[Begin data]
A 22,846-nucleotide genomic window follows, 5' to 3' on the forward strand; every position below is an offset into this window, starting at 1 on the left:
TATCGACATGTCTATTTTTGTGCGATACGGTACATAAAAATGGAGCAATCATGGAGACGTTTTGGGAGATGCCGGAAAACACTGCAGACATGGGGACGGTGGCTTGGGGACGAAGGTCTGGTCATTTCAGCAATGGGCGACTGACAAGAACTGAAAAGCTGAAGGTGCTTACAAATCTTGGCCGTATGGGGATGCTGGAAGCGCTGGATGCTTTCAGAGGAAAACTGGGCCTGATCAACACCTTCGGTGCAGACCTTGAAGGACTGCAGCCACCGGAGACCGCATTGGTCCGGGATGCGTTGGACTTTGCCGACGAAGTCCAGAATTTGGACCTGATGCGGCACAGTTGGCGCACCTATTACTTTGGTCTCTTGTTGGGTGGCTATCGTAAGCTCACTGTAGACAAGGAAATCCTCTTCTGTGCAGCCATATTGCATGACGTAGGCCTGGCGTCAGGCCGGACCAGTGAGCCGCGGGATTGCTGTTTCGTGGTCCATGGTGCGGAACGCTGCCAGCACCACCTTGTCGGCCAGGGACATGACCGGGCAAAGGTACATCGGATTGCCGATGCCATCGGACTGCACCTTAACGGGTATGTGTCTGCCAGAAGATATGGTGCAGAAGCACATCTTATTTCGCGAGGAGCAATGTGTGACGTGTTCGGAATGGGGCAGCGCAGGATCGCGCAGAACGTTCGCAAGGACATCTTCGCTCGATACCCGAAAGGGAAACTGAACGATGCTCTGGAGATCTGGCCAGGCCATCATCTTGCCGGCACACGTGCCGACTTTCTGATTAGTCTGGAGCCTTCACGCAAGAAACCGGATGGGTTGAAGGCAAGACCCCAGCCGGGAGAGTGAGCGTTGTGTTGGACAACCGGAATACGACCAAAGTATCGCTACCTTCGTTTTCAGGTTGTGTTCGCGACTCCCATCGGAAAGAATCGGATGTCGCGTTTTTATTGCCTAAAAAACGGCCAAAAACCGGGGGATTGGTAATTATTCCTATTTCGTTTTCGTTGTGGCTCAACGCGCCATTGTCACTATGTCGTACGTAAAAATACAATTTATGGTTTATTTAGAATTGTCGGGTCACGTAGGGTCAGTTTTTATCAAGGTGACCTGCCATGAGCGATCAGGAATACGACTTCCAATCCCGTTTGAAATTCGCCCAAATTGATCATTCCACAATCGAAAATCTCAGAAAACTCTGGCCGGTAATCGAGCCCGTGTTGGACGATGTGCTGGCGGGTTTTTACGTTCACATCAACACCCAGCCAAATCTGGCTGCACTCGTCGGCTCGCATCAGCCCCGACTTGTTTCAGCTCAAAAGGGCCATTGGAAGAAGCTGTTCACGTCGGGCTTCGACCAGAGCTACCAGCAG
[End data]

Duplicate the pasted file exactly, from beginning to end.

A 22,846-nucleotide genomic window follows, 5' to 3' on the forward strand; every position below is an offset into this window, starting at 1 on the left:
TATCGACATGTCTATTTTTGTGCGATACGGTACATAAAAATGGAGCAATCATGGAGACGTTTTGGGAGATGCCGGAAAACACTGCAGACATGGGGACGGTGGCTTGGGGACGAAGGTCTGGTCATTTCAGCAATGGGCGACTGACAAGAACTGAAAAGCTGAAGGTGCTTACAAATCTTGGCCGTATGGGGATGCTGGAAGCGCTGGATGCTTTCAGAGGAAAACTGGGCCTGATCAACACCTTCGGTGCAGACCTTGAAGGACTGCAGCCACCGGAGACCGCATTGGTCCGGGATGCGTTGGACTTTGCCGACGAAGTCCAGAATTTGGACCTGATGCGGCACAGTTGGCGCACCTATTACTTTGGTCTCTTGTTGGGTGGCTATCGTAAGCTCACTGTAGACAAGGAAATCCTCTTCTGTGCAGCCATATTGCATGACGTAGGCCTGGCGTCAGGCCGGACCAGTGAGCCGCGGGATTGCTGTTTCGTGGTCCATGGTGCGGAACGCTGCCAGCACCACCTTGTCGGCCAGGGACATGACCGGGCAAAGGTACATCGGATTGCCGATGCCATCGGACTGCACCTTAACGGGTATGTGTCTGCCAGAAGATATGGTGCAGAAGCACATCTTATTTCGCGAGGAGCAATGTGTGACGTGTTCGGAATGGGGCAGCGCAGGATCGCGCAGAACGTTCGCAAGGACATCTTCGCTCGATACCCGAAAGGGAAACTGAACGATGCTCTGGAGATCTGGCCAGGCCATCATCTTGCCGGCACACGTGCCGACTTTCTGATTAGTCTGGAGCCTTCACGCAAGAAACCGGATGGGTTGAAGGCAAGACCCCAGCCGGGAGAGTGAGCGTTGTGTTGGACAACCGGAATACGACCAAAGTATCGCTACCTTCGTTTTCAGGTTGTGTTCGCGACTCCCATCGGAAAGAATCGGATGTCGCGTTTTTATTGCCTAAAAAACGGCCAAAAACCGGGGGATTGGTAATTATTCCTATTTCGTTTTCGTTGTGGCTCAACGCGCCATTGTCACTATGTCGTACGTAAAAATACAATTTATGGTTTATTTAGAATTGTCGGGTCACGTAGGGTCAGTTTTTATCAAGGTGACCTGCCATGAGCGATCAGGAATACGACTTCCAATCCCGTTTGAAATTCGCCCAAATTGATCATTCCACAATCGAAAATCTCAGAAAACTCTGGCCGGTAATCGAGCCCGTGTTGGACGATGTGCTGGCGGGTTTTTACGTTCACATCAACACCCAGCCAAATCTGGCTGCACTCGTCGGCTCGCATCAGCCCCGACTTGTTTCAGCTCAAAAGGGCCATTGGAAGAAGCTGTTCACGTCGGGCTTCGACCAGAGCTACCAGCAG